While Mike Miller is somewhere injured and on the inactive list with the Miami Heat, and Randy Foye is backing up Chris Paul with the Los Angeles Clippers, the Wizards have nothing to show for the fifth overall pick they dealt to Minnesota before the 2009 NBA draft.
Rubio came off the bench to score 13 points and hand out 14 assists in Minnesota’s 93-72 victory. He also presented another reason to second-guess the Wizards for dealing a potential franchise building block for two one-year rentals.
The Wizards were in a different place back then and thought they were close to contention with a team built around Gilbert Arenas, Caron Butler and Antawn Jamison – and they weren’t particularly enamored with many players in that draft. But now that the Wizards (0-8) are mired in the worst start in franchise history and Rubio has given his franchise reason for excitement, the deal looks like a mistake.
“If it had been Rubio, who knows, John Wall might not have been here,” Coach Flip Saunders said. “There were a lot of things that went into the whole equation.
“The biggest thing was where we were at that time,” Saunders said, “and the team that we had, we were ready to make that — we thought Gil was going to come back and be healthy, have some healthy players and be able to go at it from that standpoint, and everyone pretty much knew that Rubio wasn’t going to be over here for a couple years.”
The Wizards didn’t have to hear much about that deal as Rubio spent the past two years playing in Barcelona, but they can’t avoid the scrutiny now that he is in the NBA, dazzling crowds with his dribbling and passing displays.
Rubio certainly had more weapons at his disposal than Wall, but also appeared more disciplined, poised and under control, as he set up his teammates and took advantage of opportunities to score.
Rubio confidently sauntered from the training room in the visitors’ locker room at Verizon Center about an hour before the game. Undaunted by the crowd of reporters waiting in front of his stall, Rubio grabbed a seat and answered questions in Spanish and English with the ease and polish rarely seen in a player with just seven games of NBA experience.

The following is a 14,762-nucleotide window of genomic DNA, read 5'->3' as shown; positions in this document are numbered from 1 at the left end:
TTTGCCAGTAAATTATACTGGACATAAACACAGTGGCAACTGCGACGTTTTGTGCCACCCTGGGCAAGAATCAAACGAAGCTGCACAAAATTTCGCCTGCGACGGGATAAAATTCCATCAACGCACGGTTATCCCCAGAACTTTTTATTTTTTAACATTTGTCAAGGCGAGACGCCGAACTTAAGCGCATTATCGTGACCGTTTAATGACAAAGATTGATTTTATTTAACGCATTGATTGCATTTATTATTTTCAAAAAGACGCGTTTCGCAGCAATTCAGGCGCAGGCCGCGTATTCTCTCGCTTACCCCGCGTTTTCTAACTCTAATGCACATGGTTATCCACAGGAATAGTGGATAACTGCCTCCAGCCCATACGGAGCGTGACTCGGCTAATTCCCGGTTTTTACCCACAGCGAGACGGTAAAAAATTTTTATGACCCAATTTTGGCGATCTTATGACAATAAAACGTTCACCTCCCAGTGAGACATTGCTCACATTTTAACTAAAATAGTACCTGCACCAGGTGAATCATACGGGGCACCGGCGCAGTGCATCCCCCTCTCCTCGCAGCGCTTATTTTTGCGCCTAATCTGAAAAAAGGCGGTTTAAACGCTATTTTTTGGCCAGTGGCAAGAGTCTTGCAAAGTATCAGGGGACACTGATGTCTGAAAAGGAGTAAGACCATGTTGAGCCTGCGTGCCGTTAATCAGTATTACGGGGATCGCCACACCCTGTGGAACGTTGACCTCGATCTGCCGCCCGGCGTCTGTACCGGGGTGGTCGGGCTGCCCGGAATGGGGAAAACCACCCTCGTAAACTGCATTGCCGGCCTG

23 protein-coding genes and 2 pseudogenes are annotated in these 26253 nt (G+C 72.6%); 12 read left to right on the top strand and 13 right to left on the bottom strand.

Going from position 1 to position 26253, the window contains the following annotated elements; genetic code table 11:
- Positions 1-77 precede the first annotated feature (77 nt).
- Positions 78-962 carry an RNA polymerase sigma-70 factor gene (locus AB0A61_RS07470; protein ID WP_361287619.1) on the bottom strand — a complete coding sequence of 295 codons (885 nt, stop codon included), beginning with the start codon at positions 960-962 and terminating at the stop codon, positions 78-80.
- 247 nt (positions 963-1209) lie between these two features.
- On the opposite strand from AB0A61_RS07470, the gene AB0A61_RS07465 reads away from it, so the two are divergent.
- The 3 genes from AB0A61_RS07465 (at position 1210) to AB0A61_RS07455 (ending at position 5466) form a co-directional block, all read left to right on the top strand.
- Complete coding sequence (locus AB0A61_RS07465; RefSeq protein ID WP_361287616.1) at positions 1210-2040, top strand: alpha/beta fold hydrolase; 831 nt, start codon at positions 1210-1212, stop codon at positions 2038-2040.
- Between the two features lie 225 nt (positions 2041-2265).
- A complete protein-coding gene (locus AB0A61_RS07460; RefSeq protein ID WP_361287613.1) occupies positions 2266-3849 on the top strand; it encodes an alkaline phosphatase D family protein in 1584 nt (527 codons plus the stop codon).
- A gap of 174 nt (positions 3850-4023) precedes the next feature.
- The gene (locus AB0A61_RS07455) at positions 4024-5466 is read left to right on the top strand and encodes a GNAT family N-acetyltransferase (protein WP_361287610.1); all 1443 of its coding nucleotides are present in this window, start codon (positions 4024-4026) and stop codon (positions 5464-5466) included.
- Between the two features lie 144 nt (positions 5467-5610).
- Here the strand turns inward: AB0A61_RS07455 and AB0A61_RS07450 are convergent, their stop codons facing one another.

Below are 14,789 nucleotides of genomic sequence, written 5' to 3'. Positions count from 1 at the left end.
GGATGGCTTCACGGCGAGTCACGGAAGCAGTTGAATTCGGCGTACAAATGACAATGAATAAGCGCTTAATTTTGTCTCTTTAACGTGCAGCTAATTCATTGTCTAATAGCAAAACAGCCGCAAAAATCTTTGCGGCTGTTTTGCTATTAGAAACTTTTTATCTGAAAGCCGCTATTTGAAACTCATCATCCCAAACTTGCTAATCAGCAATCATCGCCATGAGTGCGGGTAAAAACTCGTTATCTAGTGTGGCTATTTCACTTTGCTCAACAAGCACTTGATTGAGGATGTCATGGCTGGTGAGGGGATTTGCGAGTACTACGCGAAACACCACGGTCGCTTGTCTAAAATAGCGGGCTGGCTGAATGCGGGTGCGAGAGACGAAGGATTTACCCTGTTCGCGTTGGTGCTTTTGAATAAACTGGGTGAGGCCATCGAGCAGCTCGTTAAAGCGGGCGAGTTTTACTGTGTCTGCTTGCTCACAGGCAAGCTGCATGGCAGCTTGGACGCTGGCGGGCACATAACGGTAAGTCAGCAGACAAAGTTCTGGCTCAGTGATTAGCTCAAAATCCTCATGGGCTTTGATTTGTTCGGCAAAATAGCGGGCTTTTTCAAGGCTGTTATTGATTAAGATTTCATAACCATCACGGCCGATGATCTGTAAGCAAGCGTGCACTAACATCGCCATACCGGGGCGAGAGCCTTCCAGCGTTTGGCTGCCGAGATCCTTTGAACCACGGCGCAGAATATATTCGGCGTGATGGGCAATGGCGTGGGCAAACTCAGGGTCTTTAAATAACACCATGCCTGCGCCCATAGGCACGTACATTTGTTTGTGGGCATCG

But he was quick to let it be known that he isn’t some wide-eyed first-year player.
“I’m not the typical rookie from the high school or the university, because I have a lot of experience there in Europe, almost six years in the pros already,” said Rubio, who has been playing professionally in Spain since he was 15. “It’s a little different. I know how to run a team and other stuff. Six years is a lot of years to learn that.”
Rubio is only a month younger than Wall, but he was just 17 when he started for the silver-medal-winning team from Spain in the 2008 Olympics. He also won a Euroleague title with FC Barcelona in 2010 and won the Spanish League title last season. Rubio didn’t put up great numbers in Europe or in the European championships last summer, but he has found an NBA game that is more compatible to his style of play.
“Here, you can find more space to penetrate and for passes,” Rubio said. “I don’t want to say I played bad last year. My team won almost everything, so I did something well, right? So that’s teamwork and sometimes you don’t need to shine for your team to win.”
Rubio said dealing with the pressure to produce is “hard sometimes” but he won’t let it affect how he competes and prepares. “I love playing basketball and I will love [it] forever.”
When asked if he had ever given thought to playing in Washington, Rubio said, “I don’t know. Minnesota was the team who drafted me and I don’t want to think anything else. They were the one who trusted me and I’m so glad that they did.”